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Daily MedNews

A Wilderness Expert's Keys to Safety in the Great Outdoors

Posted today in Daily MedNews

SATURDAY, Aug. 18, 2018 -- Some simple steps can reduce danger when you venture into the great outdoors, an expert says. "Knowing your limits, not trying to do too much, knowing where you're going and what you might encounter there and being aware of the environment you're in are the best ways to avoid problems outdoors," said Dr. Henderson McGinnis, an expert in wilderness medicine in... Read more

Is a Haywire Body Clock Tied to Mood Disorders?

Posted yesterday in Daily MedNews

FRIDAY, Aug. 17, 2018 -- There may be a genetic link between mood disorders and the body's internal clock, a new study suggests. Research published earlier this year linked disruptions in the body clock (circadian rhythms) with an increased risk of mood issues such as depression and bipolar disorders. In this new study, researchers analyzed data from 71,500 people in the United Kingdom and... Read more

Magnetic Stimulation Device Approved to Treat Obsessive Compulsive Disorder

Posted yesterday in Daily MedNews

FRIDAY, Aug. 17, 2018 -- The Brainsway Deep Transcranial Magnetic Stimulation System has been approved by the U.S. Food and Drug Administration to treat obsessive compulsive disorder (OCD). OCD is a chronic condition characterized by uncontrollable, recurring thoughts and actions that a person feels the need to continually repeat. Government statistics show about 1 percent of people in the United... Read more

Genetic Testing for Cancer Lacking for Women on Medicare: Study

Posted yesterday in Daily MedNews

FRIDAY, Aug. 17, 2018 -- Testing for gene mutations linked to breast and ovarian cancer is rare among some Medicare patients who have the cancers and qualify for such tests, a new study finds. Researchers analyzed data from 12 southeastern states between 2000 and 2014. Only 8 percent of 92 women who met Medicare criteria for BRCA1 and BRCA2 gene testing received it within five years of their... Read more

More Opioid Users Getting Treatment Since Medicaid Expansion

Posted yesterday in Daily MedNews

FRIDAY, Aug. 17, 2018 -- The expansion of Medicaid that came along with the Affordable Care Act has made it easier for some opioid users to get treatment, new research suggests. In a study of nearly 12 million Medicaid patients, researchers found that while the number of prescriptions for opioid painkillers decreased slightly, prescriptions for buprenorphine (Buprenex), a drug to treat... Read more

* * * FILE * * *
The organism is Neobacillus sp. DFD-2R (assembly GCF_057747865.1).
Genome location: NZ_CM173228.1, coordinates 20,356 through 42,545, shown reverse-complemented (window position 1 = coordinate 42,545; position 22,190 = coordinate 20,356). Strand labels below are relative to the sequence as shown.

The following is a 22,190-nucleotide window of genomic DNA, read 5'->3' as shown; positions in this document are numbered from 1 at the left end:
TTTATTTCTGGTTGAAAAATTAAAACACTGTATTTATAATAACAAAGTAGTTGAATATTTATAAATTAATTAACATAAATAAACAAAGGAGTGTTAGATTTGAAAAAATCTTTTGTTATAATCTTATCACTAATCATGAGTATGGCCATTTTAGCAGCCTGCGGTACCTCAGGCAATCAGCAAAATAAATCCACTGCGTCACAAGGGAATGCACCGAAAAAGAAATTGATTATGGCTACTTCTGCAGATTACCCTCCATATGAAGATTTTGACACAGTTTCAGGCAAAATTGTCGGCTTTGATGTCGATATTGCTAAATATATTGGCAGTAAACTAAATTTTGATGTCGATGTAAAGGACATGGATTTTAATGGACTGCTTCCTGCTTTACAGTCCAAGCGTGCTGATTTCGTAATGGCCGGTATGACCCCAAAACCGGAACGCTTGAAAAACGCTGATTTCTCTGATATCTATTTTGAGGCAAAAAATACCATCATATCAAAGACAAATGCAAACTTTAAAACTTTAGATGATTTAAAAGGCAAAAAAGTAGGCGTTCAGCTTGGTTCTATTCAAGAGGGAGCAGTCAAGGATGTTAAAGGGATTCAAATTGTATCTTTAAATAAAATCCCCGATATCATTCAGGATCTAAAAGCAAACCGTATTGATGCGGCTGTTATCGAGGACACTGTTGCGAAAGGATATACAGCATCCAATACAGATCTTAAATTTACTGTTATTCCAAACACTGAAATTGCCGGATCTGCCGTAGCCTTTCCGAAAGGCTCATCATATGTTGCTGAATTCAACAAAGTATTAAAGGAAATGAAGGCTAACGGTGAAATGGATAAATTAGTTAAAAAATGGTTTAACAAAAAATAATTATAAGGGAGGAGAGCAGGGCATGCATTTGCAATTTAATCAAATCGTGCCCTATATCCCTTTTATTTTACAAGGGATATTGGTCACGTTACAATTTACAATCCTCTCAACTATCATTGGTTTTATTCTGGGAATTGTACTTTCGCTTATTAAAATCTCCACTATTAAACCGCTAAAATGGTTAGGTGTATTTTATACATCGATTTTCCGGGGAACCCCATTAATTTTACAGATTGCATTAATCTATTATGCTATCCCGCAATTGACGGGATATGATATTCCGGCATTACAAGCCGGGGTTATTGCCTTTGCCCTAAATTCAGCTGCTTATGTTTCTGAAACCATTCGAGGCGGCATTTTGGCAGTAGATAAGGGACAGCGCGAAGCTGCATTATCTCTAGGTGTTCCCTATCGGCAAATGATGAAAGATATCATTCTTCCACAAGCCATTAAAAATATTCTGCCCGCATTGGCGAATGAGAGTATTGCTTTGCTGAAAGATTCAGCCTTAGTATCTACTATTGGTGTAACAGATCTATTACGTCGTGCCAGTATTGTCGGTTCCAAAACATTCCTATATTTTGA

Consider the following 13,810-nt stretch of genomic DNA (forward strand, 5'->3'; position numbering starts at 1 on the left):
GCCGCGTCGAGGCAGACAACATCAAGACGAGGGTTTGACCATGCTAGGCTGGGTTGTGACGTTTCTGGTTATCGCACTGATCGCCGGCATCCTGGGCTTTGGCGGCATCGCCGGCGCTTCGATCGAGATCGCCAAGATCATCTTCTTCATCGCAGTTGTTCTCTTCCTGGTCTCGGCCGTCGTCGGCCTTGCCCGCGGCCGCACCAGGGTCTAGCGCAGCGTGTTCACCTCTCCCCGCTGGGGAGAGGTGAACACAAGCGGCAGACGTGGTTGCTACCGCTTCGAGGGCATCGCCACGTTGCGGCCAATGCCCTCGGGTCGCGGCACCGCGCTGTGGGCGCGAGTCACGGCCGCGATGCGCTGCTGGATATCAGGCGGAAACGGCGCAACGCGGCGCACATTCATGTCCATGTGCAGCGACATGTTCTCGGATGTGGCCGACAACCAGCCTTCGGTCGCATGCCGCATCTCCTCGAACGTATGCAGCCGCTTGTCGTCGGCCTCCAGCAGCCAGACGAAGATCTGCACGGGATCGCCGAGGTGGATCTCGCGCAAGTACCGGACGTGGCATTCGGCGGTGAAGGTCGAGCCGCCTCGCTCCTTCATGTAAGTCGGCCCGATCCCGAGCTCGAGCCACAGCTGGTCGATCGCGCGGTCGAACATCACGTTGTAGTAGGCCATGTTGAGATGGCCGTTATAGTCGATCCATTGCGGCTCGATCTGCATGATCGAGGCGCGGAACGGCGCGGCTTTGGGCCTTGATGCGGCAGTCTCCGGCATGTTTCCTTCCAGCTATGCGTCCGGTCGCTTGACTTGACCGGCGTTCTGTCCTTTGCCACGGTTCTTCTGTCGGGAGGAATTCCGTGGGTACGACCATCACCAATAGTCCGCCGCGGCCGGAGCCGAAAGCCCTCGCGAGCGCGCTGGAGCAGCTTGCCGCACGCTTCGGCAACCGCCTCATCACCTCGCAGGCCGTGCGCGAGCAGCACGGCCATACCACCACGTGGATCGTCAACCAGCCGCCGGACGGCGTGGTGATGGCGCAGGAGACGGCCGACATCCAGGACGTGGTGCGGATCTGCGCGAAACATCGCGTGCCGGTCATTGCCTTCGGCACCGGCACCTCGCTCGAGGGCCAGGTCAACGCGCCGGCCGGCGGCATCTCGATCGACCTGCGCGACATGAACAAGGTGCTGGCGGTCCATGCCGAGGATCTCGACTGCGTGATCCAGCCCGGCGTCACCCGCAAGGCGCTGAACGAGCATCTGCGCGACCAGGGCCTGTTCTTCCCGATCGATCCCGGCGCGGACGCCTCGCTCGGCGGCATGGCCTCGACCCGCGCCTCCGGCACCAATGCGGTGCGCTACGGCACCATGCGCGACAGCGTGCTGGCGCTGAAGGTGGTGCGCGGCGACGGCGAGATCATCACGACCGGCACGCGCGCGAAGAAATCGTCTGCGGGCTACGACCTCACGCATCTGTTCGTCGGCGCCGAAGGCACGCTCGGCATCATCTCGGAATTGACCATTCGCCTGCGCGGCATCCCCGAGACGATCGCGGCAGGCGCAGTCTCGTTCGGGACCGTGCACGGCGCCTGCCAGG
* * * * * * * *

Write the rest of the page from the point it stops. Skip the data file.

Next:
FDA Approves Brain Stimulation Device for OCD

Posted yesterday in Daily MedNews

FRIDAY, Aug. 17, 2018 -- A brain stimulation device to treat obsessive-compulsive disorder (OCD) has received approval for marketing Friday by the U.S. Food and Drug Administration. Transcranial magnetic stimulation uses magnetic fields to stimulate nerve cells in the brain. The FDA approved it as a treatment for major depression in 2008 and for treating pain associated with certain migraines in... Read more

Eating Before Early Workout Helps Burn Carbs

Posted yesterday in Daily MedNews

FRIDAY, Aug. 17, 2018 -- If you exercise in the morning, it may be a good idea to eat breakfast first. A small British study finds that having breakfast before a morning workout triggers the body to burn more carbohydrates during exercise and also speeds digestion afterward. The study included 12 healthy men who did an hour of cycling in the morning. They either had a breakfast of porridge made... Read more

Generic EpiPen Gains Doctors' Approval

Posted yesterday in Daily MedNews

FRIDAY, Aug. 17, 2018 -- The U.S. Food and Drug Administration approval Thursday of the first generic versions of the EpiPen and EpiPen Jr. has pleased medical experts, who hope it will make the lifesaving medication more affordable and available. "It's exciting for lots of reasons," said Dr. Michael Blaiss, executive medical director of the American College of Allergy, Asthma and... Read more

Clinical Trials Balance Out Urban, Rural Cancer Survival Rates

Posted yesterday in Daily MedNews

FRIDAY, Aug. 17, 2018 -- Differences in survival rates between rural and urban cancer patients may be due to the kind of care they receive, a review of cancer clinical trials contends. Research has shown that cancer patients in rural areas have lower survival rates than those in urban areas. For example, cancer death rates between 2011 and 2015 were 180 per 100,000 people in rural areas and 158... Read more

AHA: Gout Could Increase Heart Disease Risk

Posted yesterday in Daily MedNews

FRIDAY, Aug. 17, 2018 (American Heart Association) -- Having a type of inflammatory arthritis called gout may worsen heart-related outcomes for people being treated for coronary artery disease, according to new research. The study, published Aug. 17 in The Journal of the American Heart Association, sought to clarify older research on the link between cardiovascular disease and gout, which occurs... Read more